While the New England Patriots were making history in the 2007 season, finishing their regular season at 16-0, their division rival Miami Dolphins were flirting with some history of their own, as they came oh so close to 0-16. The season was a disaster from the get-go, as Trent Green was injured early on, paving the way for names like John Beck and Cleo Lemon to start at quarterback. They also had traded Wes Welker to the Patriots prior to that season, and Welker went on to be an immediate contributor to New England’s offense. The Fins’ lone win came in a 22-16 overtime win over Baltimore thanks to a long catch and run by Greg Camarillo.

13. 1934 Cincinnati Reds

via snipview.com

via snipview.com

We come to our first winless team on the list, although they were merely 0-8. The NFL’s Cincinnati Reds were Cincinnati’s original NFL franchise, as the Bengals only came into existence in 1968. This Reds team lasted only two seasons, with their winless campaign of 1934 being their last. The team was shut out in six of their eight games, scoring one touchdown and one field goal all season. Even the people of Cincinnati couldn’t have been too sad to lose this team.

12. 1944 Chicago-Pittsburgh Card-Pitt

via snipview.com

via snipview.com

Due to many NFL players serving in World War II, teams in the NFL had to merge their rosters to keep the league afloat. In this case, the Chicago Cardinals and Pittsburgh Steelers combined to form the Chicago-Pittsburgh Card-Pitt. As you can imagine, the practice was a disaster as the Card-Pitt went 0-10. The closest the team came to a win in their opening game, a close 30-28 loss to the Cleveland Rams. All other opponents would blow them out.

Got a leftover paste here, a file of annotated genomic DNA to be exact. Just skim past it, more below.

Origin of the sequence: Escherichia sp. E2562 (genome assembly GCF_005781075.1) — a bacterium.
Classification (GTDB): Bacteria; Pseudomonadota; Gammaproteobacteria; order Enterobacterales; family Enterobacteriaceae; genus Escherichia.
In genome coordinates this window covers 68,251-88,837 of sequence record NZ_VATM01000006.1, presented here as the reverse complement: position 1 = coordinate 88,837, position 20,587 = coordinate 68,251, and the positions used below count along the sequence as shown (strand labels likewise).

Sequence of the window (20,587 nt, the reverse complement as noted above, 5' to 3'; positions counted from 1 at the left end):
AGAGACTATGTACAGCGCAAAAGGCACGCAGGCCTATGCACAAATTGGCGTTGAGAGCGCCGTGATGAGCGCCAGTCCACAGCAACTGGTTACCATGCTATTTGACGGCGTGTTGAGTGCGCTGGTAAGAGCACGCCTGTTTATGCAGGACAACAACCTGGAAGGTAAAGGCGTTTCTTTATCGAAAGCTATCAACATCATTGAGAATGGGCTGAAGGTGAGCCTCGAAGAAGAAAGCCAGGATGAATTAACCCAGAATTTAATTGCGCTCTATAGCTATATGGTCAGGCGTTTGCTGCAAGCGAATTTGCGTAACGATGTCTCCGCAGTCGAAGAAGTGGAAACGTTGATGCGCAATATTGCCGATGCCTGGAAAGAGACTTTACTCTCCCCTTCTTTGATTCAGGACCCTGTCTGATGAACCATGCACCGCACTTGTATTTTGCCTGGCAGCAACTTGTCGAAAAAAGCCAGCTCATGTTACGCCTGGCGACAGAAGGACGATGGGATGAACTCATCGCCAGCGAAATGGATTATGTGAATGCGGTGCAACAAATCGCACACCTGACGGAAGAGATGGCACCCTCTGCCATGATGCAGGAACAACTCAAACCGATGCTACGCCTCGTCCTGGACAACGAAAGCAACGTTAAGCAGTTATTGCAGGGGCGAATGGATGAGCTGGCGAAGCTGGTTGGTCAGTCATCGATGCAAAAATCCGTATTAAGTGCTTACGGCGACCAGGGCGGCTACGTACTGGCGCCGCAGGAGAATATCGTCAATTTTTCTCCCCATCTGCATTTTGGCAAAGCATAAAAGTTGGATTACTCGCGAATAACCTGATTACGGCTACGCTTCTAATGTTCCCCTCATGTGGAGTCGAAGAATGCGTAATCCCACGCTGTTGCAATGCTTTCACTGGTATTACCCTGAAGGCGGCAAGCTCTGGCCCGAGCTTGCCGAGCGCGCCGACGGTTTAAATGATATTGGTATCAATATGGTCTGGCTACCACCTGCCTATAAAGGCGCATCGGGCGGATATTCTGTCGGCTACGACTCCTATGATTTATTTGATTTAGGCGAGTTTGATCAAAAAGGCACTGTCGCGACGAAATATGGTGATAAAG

11. 1960 Dallas Cowboys

via spokeo.com

via spokeo.com

Would you believe that this bunch was coached by the legendary Tom Landry? Well, Landry was taking on a huge project with this expansion team. The inaugural Cowboys finished with a record of 0-11-1. The bright spot of their season was spoiling the party for the New York Giants, tying them 31-31 in the second last week of the season. That ended the Giants’ hopes of a third straight division title. The team allowed 5.0 yards per carry, giving up over 2,200 rushing yards.

10. 1996 New York Jets

via nydailynews.com

via nydailynews.com

If you don’t know much about Rich Kotite, just ask any Jets fan. They’ll be happy to tell you all about him. He proved to be one of the worst coaches in NFL history, but the Jets didn’t exactly build themselves an NFL caliber roster. After cutting Boomer Esiason, the Jets signed Neil O’Donnell to be their starting quarterback after he had led the Steelers to a Super Bowl appearance. O’Donnell flopped, going 0-6 before a season ending injury paved the way for Frank Reich, who didn’t fare much better. The Jets’ lone win came in Week 9 against the Arizona Cardinals.